Lowcarbezine! 13 December 2000

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Hey, Gang --

I'm snowed in!  Thank goodness this newsletter is delivered
electronically, or heaven only knows when you'd get it!

Still doing the holiday thing, here -- party food suggestions, gifts,
you know the drill.  We'll get back to the more scientific stuff when I
get back from the cruise, okay?

Read on!



All contents copyright 2000 by Hold the Toast Press.  All commercial
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Dana Learns Her Lesson (Again), and Passes It On To You

The things I do for you guys!  Here I am, trying (still) to shed the ten
pounds I gained after my car wreck in June, and I'm stuck smack in the
middle of developing recipes for cookies, hors d'oeurves, appetizers,
and other holiday goodies.  Guess what?  It's possible to gain weight on
low carb food if you eat way too much of it!  

We discussed the significance of calories in a low carb diet a few
months back, and I stated then that while most people could lose weight
eating *more* calories on a low carb diet, that did *not* mean that one
could eat *unlimited* calories on a low carb diet and still lose
weight.  And if you go *way* overboard on the low carb goodies, you can
even gain a pound or two back.  I re-learned this the hard way this
weekend, when I continued to eat three full meals a day, while also
*heavily* sampling my new shortbread recipe, my rumaki recipe, and some
things I was trying with nuts -- I hit Monday morning up a couple of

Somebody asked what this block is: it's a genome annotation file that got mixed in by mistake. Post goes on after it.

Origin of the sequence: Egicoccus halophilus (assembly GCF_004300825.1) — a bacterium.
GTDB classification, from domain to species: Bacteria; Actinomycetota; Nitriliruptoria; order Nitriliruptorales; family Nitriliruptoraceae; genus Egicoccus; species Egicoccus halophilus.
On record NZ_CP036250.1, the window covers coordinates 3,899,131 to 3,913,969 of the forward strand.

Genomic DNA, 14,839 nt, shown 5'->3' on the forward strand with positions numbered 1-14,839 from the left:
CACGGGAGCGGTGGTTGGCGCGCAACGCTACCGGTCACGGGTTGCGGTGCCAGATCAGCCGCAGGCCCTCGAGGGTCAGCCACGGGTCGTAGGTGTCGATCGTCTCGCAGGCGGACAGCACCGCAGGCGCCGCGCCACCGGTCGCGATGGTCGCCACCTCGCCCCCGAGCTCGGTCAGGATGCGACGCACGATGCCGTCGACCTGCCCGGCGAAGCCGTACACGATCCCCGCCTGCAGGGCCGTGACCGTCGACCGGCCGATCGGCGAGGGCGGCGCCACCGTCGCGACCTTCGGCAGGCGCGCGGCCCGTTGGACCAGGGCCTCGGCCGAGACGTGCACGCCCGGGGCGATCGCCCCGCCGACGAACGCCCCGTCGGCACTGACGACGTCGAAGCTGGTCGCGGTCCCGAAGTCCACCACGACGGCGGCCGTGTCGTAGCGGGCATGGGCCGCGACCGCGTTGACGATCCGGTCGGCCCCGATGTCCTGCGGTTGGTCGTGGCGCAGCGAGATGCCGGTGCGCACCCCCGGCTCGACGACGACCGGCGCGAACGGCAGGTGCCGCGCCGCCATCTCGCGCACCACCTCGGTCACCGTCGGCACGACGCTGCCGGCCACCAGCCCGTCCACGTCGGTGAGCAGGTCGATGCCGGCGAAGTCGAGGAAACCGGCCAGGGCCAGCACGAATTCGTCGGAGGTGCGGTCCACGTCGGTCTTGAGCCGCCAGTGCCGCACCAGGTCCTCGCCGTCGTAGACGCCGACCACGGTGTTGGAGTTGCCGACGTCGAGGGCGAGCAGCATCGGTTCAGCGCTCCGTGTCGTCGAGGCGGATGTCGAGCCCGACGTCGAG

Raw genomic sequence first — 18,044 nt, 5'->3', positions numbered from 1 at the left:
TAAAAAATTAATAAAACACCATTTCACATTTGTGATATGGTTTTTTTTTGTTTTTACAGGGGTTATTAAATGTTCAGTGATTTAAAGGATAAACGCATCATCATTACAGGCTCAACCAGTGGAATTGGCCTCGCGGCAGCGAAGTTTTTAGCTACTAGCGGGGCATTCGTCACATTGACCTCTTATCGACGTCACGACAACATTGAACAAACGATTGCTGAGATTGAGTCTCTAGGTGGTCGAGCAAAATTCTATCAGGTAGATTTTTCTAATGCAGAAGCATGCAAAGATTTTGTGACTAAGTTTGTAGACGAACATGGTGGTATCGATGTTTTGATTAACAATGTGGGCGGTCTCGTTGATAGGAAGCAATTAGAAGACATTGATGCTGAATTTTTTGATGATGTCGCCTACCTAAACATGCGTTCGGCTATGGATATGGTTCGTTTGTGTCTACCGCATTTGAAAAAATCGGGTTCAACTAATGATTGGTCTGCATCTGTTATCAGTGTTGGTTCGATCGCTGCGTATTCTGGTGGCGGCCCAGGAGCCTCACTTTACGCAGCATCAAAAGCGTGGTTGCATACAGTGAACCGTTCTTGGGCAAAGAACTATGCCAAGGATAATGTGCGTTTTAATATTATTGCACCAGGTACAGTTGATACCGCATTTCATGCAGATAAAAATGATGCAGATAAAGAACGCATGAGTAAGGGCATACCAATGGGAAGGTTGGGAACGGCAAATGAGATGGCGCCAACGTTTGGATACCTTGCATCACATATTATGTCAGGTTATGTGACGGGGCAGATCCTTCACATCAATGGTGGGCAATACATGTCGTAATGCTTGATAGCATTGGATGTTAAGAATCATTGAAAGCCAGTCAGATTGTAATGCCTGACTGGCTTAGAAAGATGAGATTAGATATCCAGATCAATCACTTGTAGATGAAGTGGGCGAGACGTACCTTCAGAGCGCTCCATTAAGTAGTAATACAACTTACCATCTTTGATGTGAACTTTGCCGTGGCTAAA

I did a modified version of Atkins' Fat Fast on Monday-- my total food
intake was 10 small pieces of my own hazelnut shortbread, and two
scrambled eggs for dinner -- and the extra weight was gone as of Tuesday
morning, so the damage was very short-term.  But I thought it was
important to warn you that while eating low carb, high protein cookies,
and other low carb nibbles will do you far less harm than chowing down
on all the junk food available in this season, it can still be a
pitfall.  Doesn't seem quite fair, I know, but them's the breaks.

It seems to me that the best remedy for this situation is to let our low
carb snacks take the place, temporarily, of some of our regular foods
that we usually eat at meals.  After all, our snack foods are nutritious
and filling.   If you're going to have a half a dozen high protein
cookies at break, do you really *need* lunch on top of that?  Keep in
mind that this isn't like skipping lunch to eat Oreos; all the cookie
recipes I've published in this newsletter are good sources of protein,
and of course have no sugar.

For that matter, if you're going to a party where you're going to be